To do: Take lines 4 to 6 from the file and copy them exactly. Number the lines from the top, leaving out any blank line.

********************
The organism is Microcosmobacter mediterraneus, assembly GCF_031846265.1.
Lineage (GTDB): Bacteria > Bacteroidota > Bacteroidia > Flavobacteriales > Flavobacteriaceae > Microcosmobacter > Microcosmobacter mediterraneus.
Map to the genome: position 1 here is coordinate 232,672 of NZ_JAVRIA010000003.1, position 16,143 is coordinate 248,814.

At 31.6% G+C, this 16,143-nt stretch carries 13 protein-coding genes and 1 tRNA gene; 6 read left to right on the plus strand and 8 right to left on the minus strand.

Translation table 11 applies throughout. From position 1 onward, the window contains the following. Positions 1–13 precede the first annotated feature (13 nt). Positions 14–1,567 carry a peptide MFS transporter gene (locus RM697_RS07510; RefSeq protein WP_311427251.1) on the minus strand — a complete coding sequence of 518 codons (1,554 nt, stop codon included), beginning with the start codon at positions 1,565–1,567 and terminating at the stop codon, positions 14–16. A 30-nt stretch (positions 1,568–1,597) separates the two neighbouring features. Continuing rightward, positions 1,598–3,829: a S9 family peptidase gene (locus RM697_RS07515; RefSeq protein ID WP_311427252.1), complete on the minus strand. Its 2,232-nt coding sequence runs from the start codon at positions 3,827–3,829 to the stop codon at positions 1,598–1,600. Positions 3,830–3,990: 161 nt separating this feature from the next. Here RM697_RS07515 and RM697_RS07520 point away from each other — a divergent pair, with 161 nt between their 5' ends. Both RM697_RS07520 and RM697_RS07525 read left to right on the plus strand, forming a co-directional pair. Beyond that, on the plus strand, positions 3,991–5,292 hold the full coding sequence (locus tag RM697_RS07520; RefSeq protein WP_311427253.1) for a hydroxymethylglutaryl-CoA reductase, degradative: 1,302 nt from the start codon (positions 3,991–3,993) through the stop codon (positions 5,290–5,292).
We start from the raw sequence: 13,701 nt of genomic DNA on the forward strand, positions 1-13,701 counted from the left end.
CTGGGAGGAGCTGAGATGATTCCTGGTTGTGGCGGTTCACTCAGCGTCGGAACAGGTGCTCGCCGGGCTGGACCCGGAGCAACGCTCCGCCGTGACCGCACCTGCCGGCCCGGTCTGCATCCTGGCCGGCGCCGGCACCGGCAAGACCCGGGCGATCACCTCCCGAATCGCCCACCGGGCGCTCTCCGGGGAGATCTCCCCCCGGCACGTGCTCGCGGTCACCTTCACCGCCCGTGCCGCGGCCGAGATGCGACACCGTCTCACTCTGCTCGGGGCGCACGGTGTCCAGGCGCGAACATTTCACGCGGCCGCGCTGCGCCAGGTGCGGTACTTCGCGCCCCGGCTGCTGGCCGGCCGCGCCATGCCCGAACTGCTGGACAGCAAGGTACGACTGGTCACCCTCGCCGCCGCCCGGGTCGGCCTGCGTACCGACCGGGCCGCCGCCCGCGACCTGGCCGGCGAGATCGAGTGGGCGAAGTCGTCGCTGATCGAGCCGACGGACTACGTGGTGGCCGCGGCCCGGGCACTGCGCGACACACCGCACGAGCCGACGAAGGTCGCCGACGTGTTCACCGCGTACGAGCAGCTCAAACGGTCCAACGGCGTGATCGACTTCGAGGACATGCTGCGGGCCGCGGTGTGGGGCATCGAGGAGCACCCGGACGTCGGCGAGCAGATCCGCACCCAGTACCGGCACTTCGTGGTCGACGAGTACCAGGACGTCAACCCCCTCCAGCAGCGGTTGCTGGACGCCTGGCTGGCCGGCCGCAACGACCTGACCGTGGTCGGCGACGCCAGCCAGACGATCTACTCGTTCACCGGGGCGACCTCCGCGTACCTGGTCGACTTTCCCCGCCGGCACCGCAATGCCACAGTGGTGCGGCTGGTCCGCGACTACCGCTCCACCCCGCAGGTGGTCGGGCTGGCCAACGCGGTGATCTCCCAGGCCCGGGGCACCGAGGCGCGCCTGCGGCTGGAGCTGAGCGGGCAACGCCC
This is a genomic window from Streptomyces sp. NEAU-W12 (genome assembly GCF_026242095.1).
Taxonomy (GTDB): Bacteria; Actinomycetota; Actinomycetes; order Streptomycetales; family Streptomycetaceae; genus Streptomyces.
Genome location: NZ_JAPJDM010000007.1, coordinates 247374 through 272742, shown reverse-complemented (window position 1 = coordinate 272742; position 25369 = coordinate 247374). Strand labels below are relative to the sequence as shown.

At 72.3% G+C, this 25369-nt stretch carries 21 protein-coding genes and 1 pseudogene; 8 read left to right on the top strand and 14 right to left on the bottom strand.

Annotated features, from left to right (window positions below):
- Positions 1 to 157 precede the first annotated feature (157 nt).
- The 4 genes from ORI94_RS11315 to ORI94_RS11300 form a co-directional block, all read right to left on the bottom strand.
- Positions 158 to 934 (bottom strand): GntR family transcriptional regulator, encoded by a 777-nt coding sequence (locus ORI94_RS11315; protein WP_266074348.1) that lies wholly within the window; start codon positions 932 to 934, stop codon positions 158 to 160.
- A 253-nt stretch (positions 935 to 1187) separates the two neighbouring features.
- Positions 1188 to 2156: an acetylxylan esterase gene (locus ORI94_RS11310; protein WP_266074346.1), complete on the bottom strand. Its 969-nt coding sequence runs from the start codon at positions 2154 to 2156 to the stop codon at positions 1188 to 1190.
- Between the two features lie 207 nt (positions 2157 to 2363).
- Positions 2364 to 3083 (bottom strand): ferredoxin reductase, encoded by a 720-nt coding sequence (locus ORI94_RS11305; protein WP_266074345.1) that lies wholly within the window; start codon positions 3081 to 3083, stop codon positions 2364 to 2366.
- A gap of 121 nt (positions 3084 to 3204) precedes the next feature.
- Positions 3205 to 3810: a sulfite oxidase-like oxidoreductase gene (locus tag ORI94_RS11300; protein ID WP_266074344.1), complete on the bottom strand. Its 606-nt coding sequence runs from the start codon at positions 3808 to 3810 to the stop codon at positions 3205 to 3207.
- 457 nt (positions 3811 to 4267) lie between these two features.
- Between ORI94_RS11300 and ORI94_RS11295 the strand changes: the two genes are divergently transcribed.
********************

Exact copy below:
At 31.6% G+C, this 16,143-nt stretch carries 13 protein-coding genes and 1 tRNA gene; 6 read left to right on the plus strand and 8 right to left on the minus strand.

Translation table 11 applies throughout. From position 1 onward, the window contains the following. Positions 1–13 precede the first annotated feature (13 nt). Positions 14–1,567 carry a peptide MFS transporter gene (locus RM697_RS07510; RefSeq protein WP_311427251.1) on the minus strand — a complete coding sequence of 518 codons (1,554 nt, stop codon included), beginning with the start codon at positions 1,565–1,567 and terminating at the stop codon, positions 14–16. A 30-nt stretch (positions 1,568–1,597) separates the two neighbouring features. Continuing rightward, positions 1,598–3,829: a S9 family peptidase gene (locus RM697_RS07515; RefSeq protein ID WP_311427252.1), complete on the minus strand. Its 2,232-nt coding sequence runs from the start codon at positions 3,827–3,829 to the stop codon at positions 1,598–1,600. Positions 3,830–3,990: 161 nt separating this feature from the next. Here RM697_RS07515 and RM697_RS07520 point away from each other — a divergent pair, with 161 nt between their 5' ends. Both RM697_RS07520 and RM697_RS07525 read left to right on the plus strand, forming a co-directional pair. Beyond that, on the plus strand, positions 3,991–5,292 hold the full coding sequence (locus tag RM697_RS07520; RefSeq protein WP_311427253.1) for a hydroxymethylglutaryl-CoA reductase, degradative: 1,302 nt from the start codon (positions 3,991–3,993) through the stop codon (positions 5,290–5,292).
We start from the raw sequence: 13,701 nt of genomic DNA on the forward strand, positions 1-13,701 counted from the left end.